# [SOLVED] Need help understanding points of inflextion.

• Sep 11th 2009, 01:50 AM
el123
[SOLVED] Need help understanding points of inflextion.
Ok so i am a bit confused with this idea.

So you take second derivative and set to zero.

I have this equation

$\displaystyle f''(x) = 24x + \frac{2}{x^{\frac{3}{2}}} = 0$

So i set to zero and get $\displaystyle x = \sqrt[\frac{5}{2}]{\frac{2}{24}}$

So i take the answer this gives me and plug into f''(x) but i get 17ish. Does this mean i don't have a point on inflextion?

But if it equaled zero then i would?
• Sep 11th 2009, 02:21 AM
Hello el123
Quote:

Originally Posted by el123
Ok so i am a bit confused with this idea.

So you take second derivative and set to zero.

I have this equation

$\displaystyle f''(x) = 24x + \frac{2}{x^{\frac{3}{2}}} = 0$

So i set to zero and get $\displaystyle x = \sqrt[\frac{5}{2}]{\frac{2}{24}}$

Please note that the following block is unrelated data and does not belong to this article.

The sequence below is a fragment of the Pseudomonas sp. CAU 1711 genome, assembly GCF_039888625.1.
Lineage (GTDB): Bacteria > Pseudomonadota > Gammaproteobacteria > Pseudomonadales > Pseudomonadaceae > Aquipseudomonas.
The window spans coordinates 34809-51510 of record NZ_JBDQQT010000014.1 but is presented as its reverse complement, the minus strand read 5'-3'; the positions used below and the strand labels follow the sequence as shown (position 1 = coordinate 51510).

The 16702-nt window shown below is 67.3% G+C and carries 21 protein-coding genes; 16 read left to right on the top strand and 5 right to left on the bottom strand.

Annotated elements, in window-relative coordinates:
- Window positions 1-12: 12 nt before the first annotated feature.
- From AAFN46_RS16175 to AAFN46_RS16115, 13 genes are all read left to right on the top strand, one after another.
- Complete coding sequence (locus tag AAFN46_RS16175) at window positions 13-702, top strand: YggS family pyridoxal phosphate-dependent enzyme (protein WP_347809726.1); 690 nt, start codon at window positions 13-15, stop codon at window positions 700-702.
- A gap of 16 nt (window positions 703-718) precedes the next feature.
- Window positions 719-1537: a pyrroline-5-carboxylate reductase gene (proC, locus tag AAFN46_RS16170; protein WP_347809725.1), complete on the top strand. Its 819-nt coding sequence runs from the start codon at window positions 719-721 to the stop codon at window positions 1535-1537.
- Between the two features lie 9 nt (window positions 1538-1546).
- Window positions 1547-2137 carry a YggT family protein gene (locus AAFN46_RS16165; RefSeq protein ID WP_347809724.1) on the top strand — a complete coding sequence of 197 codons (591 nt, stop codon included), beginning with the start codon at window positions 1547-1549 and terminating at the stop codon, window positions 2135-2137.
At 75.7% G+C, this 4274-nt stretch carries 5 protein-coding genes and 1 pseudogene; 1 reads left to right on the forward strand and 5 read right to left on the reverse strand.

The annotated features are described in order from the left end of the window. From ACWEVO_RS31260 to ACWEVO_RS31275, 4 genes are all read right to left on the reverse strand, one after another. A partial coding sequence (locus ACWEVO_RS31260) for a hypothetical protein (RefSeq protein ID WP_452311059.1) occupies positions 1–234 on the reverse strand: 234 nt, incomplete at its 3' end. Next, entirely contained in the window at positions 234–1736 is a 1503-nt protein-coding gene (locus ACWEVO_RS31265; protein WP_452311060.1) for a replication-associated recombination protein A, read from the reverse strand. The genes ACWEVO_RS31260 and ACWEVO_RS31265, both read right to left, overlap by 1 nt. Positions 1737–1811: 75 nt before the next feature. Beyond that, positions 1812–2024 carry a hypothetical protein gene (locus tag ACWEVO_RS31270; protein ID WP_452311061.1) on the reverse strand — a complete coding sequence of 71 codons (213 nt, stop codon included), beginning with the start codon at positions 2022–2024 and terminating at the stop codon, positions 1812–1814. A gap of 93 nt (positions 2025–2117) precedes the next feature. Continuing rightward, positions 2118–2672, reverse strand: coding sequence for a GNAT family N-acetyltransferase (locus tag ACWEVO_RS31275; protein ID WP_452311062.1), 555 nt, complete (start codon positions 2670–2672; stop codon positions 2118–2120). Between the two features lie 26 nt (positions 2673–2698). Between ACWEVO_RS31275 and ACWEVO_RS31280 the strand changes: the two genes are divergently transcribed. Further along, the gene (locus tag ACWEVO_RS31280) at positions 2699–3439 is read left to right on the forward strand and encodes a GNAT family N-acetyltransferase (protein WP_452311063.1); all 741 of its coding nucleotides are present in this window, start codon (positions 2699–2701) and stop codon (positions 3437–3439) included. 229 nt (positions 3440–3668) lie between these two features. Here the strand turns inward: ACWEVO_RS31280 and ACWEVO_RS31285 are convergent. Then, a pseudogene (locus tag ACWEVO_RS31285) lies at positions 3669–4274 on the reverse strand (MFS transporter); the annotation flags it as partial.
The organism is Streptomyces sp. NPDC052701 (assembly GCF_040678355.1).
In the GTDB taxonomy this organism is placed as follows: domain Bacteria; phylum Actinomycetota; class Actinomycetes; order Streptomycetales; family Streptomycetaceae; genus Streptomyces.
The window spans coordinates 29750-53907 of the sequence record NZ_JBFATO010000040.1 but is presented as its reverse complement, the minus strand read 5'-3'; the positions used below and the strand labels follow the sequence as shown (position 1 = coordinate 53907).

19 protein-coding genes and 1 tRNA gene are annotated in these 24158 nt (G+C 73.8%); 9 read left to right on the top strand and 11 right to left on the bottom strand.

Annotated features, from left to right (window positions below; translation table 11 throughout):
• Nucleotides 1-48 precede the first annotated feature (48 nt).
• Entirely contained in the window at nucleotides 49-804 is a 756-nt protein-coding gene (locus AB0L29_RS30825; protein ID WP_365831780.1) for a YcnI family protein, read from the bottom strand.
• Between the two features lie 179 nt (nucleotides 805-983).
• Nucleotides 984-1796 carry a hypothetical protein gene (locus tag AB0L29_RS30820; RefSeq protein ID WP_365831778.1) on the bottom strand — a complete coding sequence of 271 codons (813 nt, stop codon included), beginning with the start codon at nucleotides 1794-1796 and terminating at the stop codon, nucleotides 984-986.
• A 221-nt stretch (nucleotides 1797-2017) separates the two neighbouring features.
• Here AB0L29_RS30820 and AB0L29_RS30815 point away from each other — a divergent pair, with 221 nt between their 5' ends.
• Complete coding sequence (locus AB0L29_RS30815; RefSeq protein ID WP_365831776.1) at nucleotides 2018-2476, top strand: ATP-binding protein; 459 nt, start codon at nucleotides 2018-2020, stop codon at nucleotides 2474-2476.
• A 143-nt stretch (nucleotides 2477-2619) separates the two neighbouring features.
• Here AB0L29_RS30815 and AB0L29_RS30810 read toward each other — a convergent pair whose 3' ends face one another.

So i take the answer this gives me and plug into f''(x) but i get 17ish. Does this mean i don't have a point on inflextion?

But if it equaled zero then i would?

You have sign wrong - it should be $\displaystyle x = \sqrt[\frac{5}{2}]{-\frac{2}{24}}$ - so this equation doesn't have any real roots. And so there's no point of inflexion.

Yes, there's a point of inflexion if $\displaystyle \frac{d^2y}{dx^2}=0$.

Bear in mind that $\displaystyle \frac{d^2y}{dx^2}$ gives the rate of change (with respect to x) of $\displaystyle \frac{dy}{dx}$, the gradient of $\displaystyle y = f(x)$.

So when $\displaystyle \frac{d^2y}{dx^2}>0$, $\displaystyle \frac{dy}{dx}$, the gradient of the curve, is increasing; and when $\displaystyle \frac{d^2y}{dx^2}<0$, $\displaystyle \frac{dy}{dx}$ is decreasing.

But when $\displaystyle \frac{d^2y}{dx^2}=0$ the gradient of $\displaystyle y = f(x)$ goes from increasing to decreasing (or the other way round). This is what a point of inflexion is - where the tangent touches the curve and cuts it at the same time (in other words has 3-point contact).